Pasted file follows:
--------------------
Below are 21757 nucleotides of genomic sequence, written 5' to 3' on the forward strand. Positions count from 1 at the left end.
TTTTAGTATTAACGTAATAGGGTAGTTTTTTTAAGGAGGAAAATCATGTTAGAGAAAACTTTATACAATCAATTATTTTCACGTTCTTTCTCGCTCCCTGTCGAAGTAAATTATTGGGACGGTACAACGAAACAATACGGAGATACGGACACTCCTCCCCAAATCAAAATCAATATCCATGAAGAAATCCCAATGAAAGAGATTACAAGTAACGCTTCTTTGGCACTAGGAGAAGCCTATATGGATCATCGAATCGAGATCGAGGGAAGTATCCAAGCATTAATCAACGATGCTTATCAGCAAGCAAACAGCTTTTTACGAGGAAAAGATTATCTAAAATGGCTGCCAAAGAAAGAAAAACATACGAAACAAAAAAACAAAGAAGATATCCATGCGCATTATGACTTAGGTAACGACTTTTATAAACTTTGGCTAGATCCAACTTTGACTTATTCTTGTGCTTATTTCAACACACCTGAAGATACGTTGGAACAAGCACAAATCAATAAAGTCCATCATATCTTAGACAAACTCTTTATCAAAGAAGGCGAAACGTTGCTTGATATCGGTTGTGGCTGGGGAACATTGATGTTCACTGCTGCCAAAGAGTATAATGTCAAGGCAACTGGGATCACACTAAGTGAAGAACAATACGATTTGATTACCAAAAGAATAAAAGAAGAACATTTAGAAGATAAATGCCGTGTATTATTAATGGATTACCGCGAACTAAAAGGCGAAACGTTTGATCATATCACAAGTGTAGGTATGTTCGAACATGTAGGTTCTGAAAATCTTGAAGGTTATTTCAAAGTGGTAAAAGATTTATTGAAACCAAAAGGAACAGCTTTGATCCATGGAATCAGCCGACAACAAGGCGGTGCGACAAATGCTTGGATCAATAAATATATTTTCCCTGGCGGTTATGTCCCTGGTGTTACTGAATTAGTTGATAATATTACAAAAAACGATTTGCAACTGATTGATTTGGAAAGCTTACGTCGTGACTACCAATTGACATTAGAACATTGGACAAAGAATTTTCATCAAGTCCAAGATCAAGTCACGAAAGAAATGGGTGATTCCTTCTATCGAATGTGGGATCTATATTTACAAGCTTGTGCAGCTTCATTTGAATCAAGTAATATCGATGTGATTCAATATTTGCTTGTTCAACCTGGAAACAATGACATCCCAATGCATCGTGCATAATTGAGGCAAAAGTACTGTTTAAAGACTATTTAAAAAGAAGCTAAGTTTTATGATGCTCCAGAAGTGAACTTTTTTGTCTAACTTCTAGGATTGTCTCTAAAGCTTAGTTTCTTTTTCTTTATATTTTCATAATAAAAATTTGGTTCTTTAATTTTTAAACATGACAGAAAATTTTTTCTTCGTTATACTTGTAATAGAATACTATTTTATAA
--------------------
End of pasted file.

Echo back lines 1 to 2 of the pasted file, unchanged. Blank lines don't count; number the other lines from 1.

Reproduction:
Below are 21757 nucleotides of genomic sequence, written 5' to 3' on the forward strand. Positions count from 1 at the left end.
TTTTAGTATTAACGTAATAGGGTAGTTTTTTTAAGGAGGAAAATCATGTTAGAGAAAACTTTATACAATCAATTATTTTCACGTTCTTTCTCGCTCCCTGTCGAAGTAAATTATTGGGACGGTACAACGAAACAATACGGAGATACGGACACTCCTCCCCAAATCAAAATCAATATCCATGAAGAAATCCCAATGAAAGAGATTACAAGTAACGCTTCTTTGGCACTAGGAGAAGCCTATATGGATCATCGAATCGAGATCGAGGGAAGTATCCAAGCATTAATCAACGATGCTTATCAGCAAGCAAACAGCTTTTTACGAGGAAAAGATTATCTAAAATGGCTGCCAAAGAAAGAAAAACATACGAAACAAAAAAACAAAGAAGATATCCATGCGCATTATGACTTAGGTAACGACTTTTATAAACTTTGGCTAGATCCAACTTTGACTTATTCTTGTGCTTATTTCAACACACCTGAAGATACGTTGGAACAAGCACAAATCAATAAAGTCCATCATATCTTAGACAAACTCTTTATCAAAGAAGGCGAAACGTTGCTTGATATCGGTTGTGGCTGGGGAACATTGATGTTCACTGCTGCCAAAGAGTATAATGTCAAGGCAACTGGGATCACACTAAGTGAAGAACAATACGATTTGATTACCAAAAGAATAAAAGAAGAACATTTAGAAGATAAATGCCGTGTATTATTAATGGATTACCGCGAACTAAAAGGCGAAACGTTTGATCATATCACAAGTGTAGGTATGTTCGAACATGTAGGTTCTGAAAATCTTGAAGGTTATTTCAAAGTGGTAAAAGATTTATTGAAACCAAAAGGAACAGCTTTGATCCATGGAATCAGCCGACAACAAGGCGGTGCGACAAATGCTTGGATCAATAAATATATTTTCCCTGGCGGTTATGTCCCTGGTGTTACTGAATTAGTTGATAATATTACAAAAAACGATTTGCAACTGATTGATTTGGAAAGCTTACGTCGTGACTACCAATTGACATTAGAACATTGGACAAAGAATTTTCATCAAGTCCAAGATCAAGTCACGAAAGAAATGGGTGATTCCTTCTATCGAATGTGGGATCTATATTTACAAGCTTGTGCAGCTTCATTTGAATCAAGTAATATCGATGTGATTCAATATTTGCTTGTTCAACCTGGAAACAATGACATCCCAATGCATCGTGCATAATTGAGGCAAAAGTACTGTTTAAAGACTATTTAAAAAGAAGCTAAGTTTTATGATGCTCCAGAAGTGAACTTTTTTGTCTAACTTCTAGGATTGTCTCTAAAGCTTAGTTTCTTTTTCTTTATATTTTCATAATAAAAATTTGGTTCTTTAATTTTTAAACATGACAGAAAATTTTTTCTTCGTTATACTTGTAATAGAATACTATTTTATAA